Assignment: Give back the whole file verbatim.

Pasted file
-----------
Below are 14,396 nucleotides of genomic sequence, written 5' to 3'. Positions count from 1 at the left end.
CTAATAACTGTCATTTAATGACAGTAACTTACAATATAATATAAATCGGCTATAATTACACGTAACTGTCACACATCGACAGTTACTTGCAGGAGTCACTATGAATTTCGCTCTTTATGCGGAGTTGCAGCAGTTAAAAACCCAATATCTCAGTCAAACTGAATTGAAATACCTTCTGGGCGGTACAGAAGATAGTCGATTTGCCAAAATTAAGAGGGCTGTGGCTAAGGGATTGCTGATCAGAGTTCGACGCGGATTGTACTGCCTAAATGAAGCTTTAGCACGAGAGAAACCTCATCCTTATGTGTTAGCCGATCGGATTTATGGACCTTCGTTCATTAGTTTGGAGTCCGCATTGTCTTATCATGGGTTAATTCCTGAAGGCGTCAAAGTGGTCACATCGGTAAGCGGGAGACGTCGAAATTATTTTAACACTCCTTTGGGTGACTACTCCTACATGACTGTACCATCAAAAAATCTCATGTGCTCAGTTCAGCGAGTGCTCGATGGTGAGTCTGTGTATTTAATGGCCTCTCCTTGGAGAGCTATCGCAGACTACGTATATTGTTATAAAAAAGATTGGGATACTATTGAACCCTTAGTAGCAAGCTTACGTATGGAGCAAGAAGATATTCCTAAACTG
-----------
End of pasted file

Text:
Below are 14,396 nucleotides of genomic sequence, written 5' to 3'. Positions count from 1 at the left end.
CTAATAACTGTCATTTAATGACAGTAACTTACAATATAATATAAATCGGCTATAATTACACGTAACTGTCACACATCGACAGTTACTTGCAGGAGTCACTATGAATTTCGCTCTTTATGCGGAGTTGCAGCAGTTAAAAACCCAATATCTCAGTCAAACTGAATTGAAATACCTTCTGGGCGGTACAGAAGATAGTCGATTTGCCAAAATTAAGAGGGCTGTGGCTAAGGGATTGCTGATCAGAGTTCGACGCGGATTGTACTGCCTAAATGAAGCTTTAGCACGAGAGAAACCTCATCCTTATGTGTTAGCCGATCGGATTTATGGACCTTCGTTCATTAGTTTGGAGTCCGCATTGTCTTATCATGGGTTAATTCCTGAAGGCGTCAAAGTGGTCACATCGGTAAGCGGGAGACGTCGAAATTATTTTAACACTCCTTTGGGTGACTACTCCTACATGACTGTACCATCAAAAAATCTCATGTGCTCAGTTCAGCGAGTGCTCGATGGTGAGTCTGTGTATTTAATGGCCTCTCCTTGGAGAGCTATCGCAGACTACGTATATTGTTATAAAAAAGATTGGGATACTATTGAACCCTTAGTAGCAAGCTTACGTATGGAGCAAGAAGATATTCCTAAACTG